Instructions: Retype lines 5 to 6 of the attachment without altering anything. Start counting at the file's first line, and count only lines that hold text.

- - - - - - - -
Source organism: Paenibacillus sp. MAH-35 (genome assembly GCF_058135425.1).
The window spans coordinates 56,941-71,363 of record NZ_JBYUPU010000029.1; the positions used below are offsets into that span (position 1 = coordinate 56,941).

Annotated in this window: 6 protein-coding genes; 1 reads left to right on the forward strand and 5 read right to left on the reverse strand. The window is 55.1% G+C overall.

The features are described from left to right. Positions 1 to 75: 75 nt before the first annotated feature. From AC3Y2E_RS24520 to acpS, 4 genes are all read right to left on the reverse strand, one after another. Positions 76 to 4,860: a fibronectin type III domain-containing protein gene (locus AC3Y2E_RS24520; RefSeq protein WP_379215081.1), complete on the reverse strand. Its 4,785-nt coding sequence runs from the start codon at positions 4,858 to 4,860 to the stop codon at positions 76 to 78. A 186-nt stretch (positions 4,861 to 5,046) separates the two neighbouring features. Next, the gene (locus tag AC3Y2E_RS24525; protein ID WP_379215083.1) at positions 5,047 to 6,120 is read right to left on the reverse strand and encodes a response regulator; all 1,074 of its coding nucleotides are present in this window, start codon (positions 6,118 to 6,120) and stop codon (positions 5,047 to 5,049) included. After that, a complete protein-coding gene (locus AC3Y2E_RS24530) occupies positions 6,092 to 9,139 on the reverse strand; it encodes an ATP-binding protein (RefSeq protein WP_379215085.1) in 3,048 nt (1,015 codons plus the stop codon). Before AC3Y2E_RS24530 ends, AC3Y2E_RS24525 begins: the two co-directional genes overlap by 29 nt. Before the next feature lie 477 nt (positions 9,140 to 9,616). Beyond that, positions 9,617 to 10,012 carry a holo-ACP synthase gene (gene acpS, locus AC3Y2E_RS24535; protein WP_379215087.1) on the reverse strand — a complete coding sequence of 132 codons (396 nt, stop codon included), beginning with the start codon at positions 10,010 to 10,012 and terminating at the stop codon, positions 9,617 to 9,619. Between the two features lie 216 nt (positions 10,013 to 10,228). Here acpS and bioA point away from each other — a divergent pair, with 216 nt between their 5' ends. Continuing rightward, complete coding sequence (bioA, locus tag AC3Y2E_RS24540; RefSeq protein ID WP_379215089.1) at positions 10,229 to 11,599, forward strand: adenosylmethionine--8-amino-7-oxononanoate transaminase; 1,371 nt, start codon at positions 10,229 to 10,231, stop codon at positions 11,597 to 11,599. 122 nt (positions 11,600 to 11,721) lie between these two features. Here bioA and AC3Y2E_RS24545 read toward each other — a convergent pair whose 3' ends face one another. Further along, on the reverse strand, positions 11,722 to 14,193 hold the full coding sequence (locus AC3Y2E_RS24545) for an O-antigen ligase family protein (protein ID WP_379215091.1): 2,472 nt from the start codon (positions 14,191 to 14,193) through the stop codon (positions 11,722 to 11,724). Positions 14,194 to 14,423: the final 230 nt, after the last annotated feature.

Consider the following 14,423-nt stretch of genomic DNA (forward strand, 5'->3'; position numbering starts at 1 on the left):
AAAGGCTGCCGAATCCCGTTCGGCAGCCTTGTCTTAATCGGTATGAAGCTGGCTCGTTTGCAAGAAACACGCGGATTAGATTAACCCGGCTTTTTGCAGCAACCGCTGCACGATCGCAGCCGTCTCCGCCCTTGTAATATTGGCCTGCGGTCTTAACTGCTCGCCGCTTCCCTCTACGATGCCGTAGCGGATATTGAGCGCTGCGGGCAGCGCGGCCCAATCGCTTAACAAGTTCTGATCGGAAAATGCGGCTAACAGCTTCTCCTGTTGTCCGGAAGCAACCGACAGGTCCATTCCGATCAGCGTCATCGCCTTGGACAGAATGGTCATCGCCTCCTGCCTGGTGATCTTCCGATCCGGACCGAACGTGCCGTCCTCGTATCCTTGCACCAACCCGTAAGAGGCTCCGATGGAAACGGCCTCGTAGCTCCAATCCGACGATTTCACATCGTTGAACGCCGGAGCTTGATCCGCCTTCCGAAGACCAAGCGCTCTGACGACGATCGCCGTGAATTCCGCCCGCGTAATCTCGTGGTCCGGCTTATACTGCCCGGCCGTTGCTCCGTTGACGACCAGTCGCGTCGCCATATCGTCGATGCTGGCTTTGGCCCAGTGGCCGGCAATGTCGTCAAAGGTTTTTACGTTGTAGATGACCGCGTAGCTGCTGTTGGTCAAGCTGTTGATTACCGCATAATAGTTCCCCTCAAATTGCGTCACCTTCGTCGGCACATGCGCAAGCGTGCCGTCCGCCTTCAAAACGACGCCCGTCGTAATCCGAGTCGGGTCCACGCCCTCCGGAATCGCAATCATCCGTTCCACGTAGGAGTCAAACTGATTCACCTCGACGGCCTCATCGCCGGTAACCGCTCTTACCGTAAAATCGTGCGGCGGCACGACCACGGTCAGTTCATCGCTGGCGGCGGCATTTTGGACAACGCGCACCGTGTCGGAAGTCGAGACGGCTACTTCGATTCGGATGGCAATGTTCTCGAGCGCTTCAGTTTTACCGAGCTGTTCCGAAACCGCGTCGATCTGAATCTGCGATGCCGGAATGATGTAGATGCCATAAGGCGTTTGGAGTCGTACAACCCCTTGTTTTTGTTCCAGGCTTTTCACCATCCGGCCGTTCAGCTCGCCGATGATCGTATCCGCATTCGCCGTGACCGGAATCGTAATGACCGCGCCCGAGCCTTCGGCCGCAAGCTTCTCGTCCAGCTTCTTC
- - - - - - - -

Consider the following 14,423-nt stretch of genomic DNA (forward strand, 5'->3'; position numbering starts at 1 on the left):
AAAGGCTGCCGAATCCCGTTCGGCAGCCTTGTCTTAATCGGTATGAAGCTGGCTCGTTTGCAAGAAACACGCGGATTAGATTAACCCGGCTTTTTGCAGCAACCGCTGCACGATCGCAGCCGTCTCCGCCCTTGTAATATTGGCCTGCGGTCTTAACTGCTCGCCGCTTCCCTCTACGATGCCGTAGCGGATATTGAGCGCTGCGGGCAGCGCGGCCCAATCGCTTAACAAGTTCTGATCGGAAAATGCGGCTAACAGCTTCTCCTGTTGTCCGGAAGCAACCGACAGGTCCATTCCGATCAGCGTCATCGCCTTGGACAGAATGGTCATCGCCTCCTGCCTGGTGATCTTCCGATCCGGACCGAACGTGCCGTCCTCGTATCCTTGCACCAACCCGTAAGAGGCTCCGATGGAAACGGCCTCGTAGCTCCAATCCGACGATTTCACATCGTTGAACGCCGGAGCTTGATCCGCCTTCCGAAGACCAAGCGCTCTGACGACGATCGCCGTGAATTCCGCCCGCGTAATCTCGTGGTCCGGCTTATACTGCCCGGCCGTTGCTCCGTTGACGACCAGTCGCGTCGCCATATCGTCGATGCTGGCTTTGGCCCAGTGGCCGGCAATGTCGTCAAAGGTTTTTACGTTGTAGATGACCGCGTAGCTGCTGTTGGTCAAGCTGTTGATTACCGCATAATAGTTCCCCTCAAATTGCGTCACCTTCGTCGGCACATGCGCAAGCGTGCCGTCCGCCTTCAAAACGACGCCCGTCGTAATCCGAGTCGGGTCCACGCCCTCCGGAATCGCAATCATCCGTTCCACGTAGGAGTCAAACTGATTCACCTCGACGGCCTCATCGCCGGTAACCGCTCTTACCGTAAAATCGTGCGGCGGCACGACCACGGTCAGTTCATCGCTGGCGGCGGCATTTTGGACAACGCGCACCGTGTCGGAAGTCGAGACGGCTACTTCGATTCGGATGGCAATGTTCTCGAGCGCTTCAGTTTTACCGAGCTGTTCCGAAACCGCGTCGATCTGAATCTGCGATGCCGGAATGATGTAGATGCCATAAGGCGTTTGGAGTCGTACAACCCCTTGTTTTTGTTCCAGGCTTTTCACCATCCGGCCGTTCAGCTCGCCGATGATCGTATCCGCATTCGCCGTGACCGGAATCGTAATGACCGCGCCCGAGCCTTCGGCCGCAAGCTTCTCGTCCAGCTTCTTC